started the questioning of the synthetic approach. Present Simple + ing .Failure to relate form to meaning. Adj/adv . Can . Do you Qs . Pronoun objects . The typical aim is to teach a new linguistic structure. 7. Failure to prioritize vocabulary relevant to learners' communicative needs.possession. Comparison of adverbs . Q-word + do you . habits.1. A. Can read an xyz text at this speed with Y% comprehension. Synthetic language teaching . Have/have got possession/description 14. stating destinations / future reference 5. your name/his name 3. Some questions concerning different designs of language syllabus: Why does language developed through a "grammatical syllabus" fail to measure up to communicative needs? Why are grammatical syllabuses and so-called sitiational syllabuses often unmotivating? e. series of analogous sentences designed to promote inductive learning. which had been a feature of many language syllabuses in the 1960s and early 1970s.some shortcomings 1. likes/dislikes 8.Getting/giving information. Prepositions of place -stating position/destination 4.Describing actions. which also existed during the 1960s? In what way is a Notional / Functional syllabus superior to these? . Possessives . Present Perf . Present Continuous . Is language learning complete when the content of a grammatical syllabus has been mastered i. Present Simple (neg) . paradigms. The kind of criteria used in vocabulary selection needed were questionable. In "Notional Syllabuses" [Oxford 1976].habits/routines/timetables 11. There isn't a one-to-one relationship between form and meaning.e. Methods include explanation of rules.g. The content of synthetic syllabuses is a limitation and ordering of linguistic forms.comparison 13. Wilkins questioned the synthetic approach. D.A highly desirable lexical item may cause grammatical difficulties (How do you do?) 3. Forms are taught because they are there rather than because they are of value to the learner . contextualization in dialogues. jobs.dislikes 10. Lexical & grammatical criteria for selecting and grading language can complement one another or they can conflict .Asking for information: job/hobbies/likes 9.describe manner 12. asking personal information 2. 2.Introductions. Why should this be all the more true in the English-speaking environment? Behavioural not behaviourist: proficiency assessed in degrees of capacity to perform terminal behaviour e.ordering/offering/naming 6.g. Unit 1 The Definite Article.interest in past events / state experiences. after you've covered the subjunctives? Clearly not. Wilkins' "Notional Syllabuses" Ways of structuring courses reflect different underlying approaches to language learning.possibility/request/ability knowledge. To be + noun . What was wrong with the "situational syllabuses".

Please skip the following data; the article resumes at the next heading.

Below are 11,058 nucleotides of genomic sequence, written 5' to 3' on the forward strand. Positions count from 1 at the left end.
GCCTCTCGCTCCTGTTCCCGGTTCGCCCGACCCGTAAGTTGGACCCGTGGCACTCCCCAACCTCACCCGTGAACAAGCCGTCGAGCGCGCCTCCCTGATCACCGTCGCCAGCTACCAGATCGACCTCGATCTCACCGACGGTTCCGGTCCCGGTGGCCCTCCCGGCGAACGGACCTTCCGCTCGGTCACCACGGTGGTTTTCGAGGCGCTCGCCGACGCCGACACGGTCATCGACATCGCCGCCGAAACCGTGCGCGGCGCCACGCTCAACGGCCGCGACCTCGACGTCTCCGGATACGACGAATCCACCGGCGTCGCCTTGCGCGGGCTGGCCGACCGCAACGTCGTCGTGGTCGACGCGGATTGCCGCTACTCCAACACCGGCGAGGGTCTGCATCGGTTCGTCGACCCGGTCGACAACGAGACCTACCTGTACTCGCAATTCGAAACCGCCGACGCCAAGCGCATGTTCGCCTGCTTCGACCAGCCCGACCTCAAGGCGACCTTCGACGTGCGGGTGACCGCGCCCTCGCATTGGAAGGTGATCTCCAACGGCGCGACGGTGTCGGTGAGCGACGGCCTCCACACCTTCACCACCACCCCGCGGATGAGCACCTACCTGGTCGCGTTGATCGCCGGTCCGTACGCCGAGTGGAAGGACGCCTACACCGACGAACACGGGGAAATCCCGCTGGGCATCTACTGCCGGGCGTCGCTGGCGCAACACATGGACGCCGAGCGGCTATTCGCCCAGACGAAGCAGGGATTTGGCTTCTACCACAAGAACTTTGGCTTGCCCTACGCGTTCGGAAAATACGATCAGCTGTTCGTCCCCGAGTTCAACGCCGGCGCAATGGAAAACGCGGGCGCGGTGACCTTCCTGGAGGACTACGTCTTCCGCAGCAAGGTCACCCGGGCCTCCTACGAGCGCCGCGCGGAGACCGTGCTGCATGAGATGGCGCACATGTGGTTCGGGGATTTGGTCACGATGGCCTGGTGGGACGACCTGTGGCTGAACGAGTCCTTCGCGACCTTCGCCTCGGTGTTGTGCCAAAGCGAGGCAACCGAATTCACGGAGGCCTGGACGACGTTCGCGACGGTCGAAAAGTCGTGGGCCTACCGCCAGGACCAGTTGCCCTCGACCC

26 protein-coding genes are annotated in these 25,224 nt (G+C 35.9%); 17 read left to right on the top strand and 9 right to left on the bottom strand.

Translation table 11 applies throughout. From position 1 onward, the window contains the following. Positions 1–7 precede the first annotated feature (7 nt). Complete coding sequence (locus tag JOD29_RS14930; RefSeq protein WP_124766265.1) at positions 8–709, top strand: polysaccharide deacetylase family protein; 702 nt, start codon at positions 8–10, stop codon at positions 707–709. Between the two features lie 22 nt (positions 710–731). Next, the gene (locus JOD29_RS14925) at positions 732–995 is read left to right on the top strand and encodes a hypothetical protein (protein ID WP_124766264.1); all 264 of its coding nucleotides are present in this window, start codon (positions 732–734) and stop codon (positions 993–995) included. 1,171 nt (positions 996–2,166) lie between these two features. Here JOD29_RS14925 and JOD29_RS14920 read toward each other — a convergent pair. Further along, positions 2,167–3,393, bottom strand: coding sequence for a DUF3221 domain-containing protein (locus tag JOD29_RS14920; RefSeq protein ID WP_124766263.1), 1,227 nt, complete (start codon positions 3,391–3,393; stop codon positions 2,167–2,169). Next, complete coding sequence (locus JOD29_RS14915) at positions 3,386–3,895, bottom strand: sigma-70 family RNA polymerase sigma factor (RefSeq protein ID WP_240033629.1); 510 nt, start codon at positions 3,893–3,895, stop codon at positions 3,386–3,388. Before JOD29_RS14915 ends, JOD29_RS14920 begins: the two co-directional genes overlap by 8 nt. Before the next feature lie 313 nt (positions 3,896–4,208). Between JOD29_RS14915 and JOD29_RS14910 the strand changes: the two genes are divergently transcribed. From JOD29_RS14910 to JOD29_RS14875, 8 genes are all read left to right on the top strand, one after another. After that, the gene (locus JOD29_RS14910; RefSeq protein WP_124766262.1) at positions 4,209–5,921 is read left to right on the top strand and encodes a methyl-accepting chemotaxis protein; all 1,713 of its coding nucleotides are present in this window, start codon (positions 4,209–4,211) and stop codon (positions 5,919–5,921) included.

Can both semantic and structural realizations be indicated in the index of learning units? 3.the realm of the unpredictable. his life's experience . written by Robert O'Neill. 7. What is the advantage of a "notional" syllabus? A notional syllabus takes desired communicative capacity (i. general English) NOT the most effective field of application of the notional approach? 1. but has no comparative control of what he hears. apologizing apply across a whole range of situations. Why is special course design a more effective field of application for the notional approach? On a limited duration course (X hours). physical setting. It is claimed that a "notional syllabus" will produce communicative competence in the learners and motivation will be sustained. requests. a syllabus where language is always presented within a situational context.g. in this article. modality uses of language which are the product of internal processes? Internal processes include the context of the utterance. would equally apply to communicative language teaching syllabuses. pay more attention to receptive competence and the use of authentic materials? 11. The concept of situation is inoperable if we extend the notion to include internal processes. The limits of functional/notional syllabuses . what it is the learner wants to communicate) as its starting point. degrees of probability. "Functions" such as requesting. . Questions concerning "notional" syllabuses 1.e. 8. but in notional syllabus (See Building Strategies) for role play. Why should courses based on the notional syllabus.in synthetic courses: contextualization & sentence-based. Situational analysis predicts lexical need. Will semantic needs correspond with what is grammatically easy? 4. maximum communicative value i. Why are global courses (e. the notional approach is desirable. linguistic context: topic. as does modality i. The individual is the master of what he chooses to say. 10. the state of mind of the speaker. Needs are difficult to define. <="" situational="" a="" within="" taught="" be="" modality=""> Could we merely extend the NOTION of situation to include complaints. Language teaching is then organised in terms of content rather than form.not just robots in situations.e. Language users are real people . 2. in particular. 2.e. What is the linguistic character of language teaching material derived from a notional syllabus? 6. Would grammatical forms be distributed in the same way as on a special course? 9. Is there one simple form to meet each one simple need? 5. The opportunity to actually use language is often deferred. Do the categories of communicative function demand a specific lexicon in general or are they determined by other factors? Which other factors? Situational context.e. complaining. Use of dialogues .The intentions and purposes of the speaker/listener could play havoc with a "situational syllabus" i. Explain the concept of varieties of language (registers).or 'My guinea pig died with its legs crossed' This article. is published in English for Specific Purposes Modern English Publications Limited 1977 ISBN 0 906149 00 2 Robert's criticisms of functional/notional syllabuses.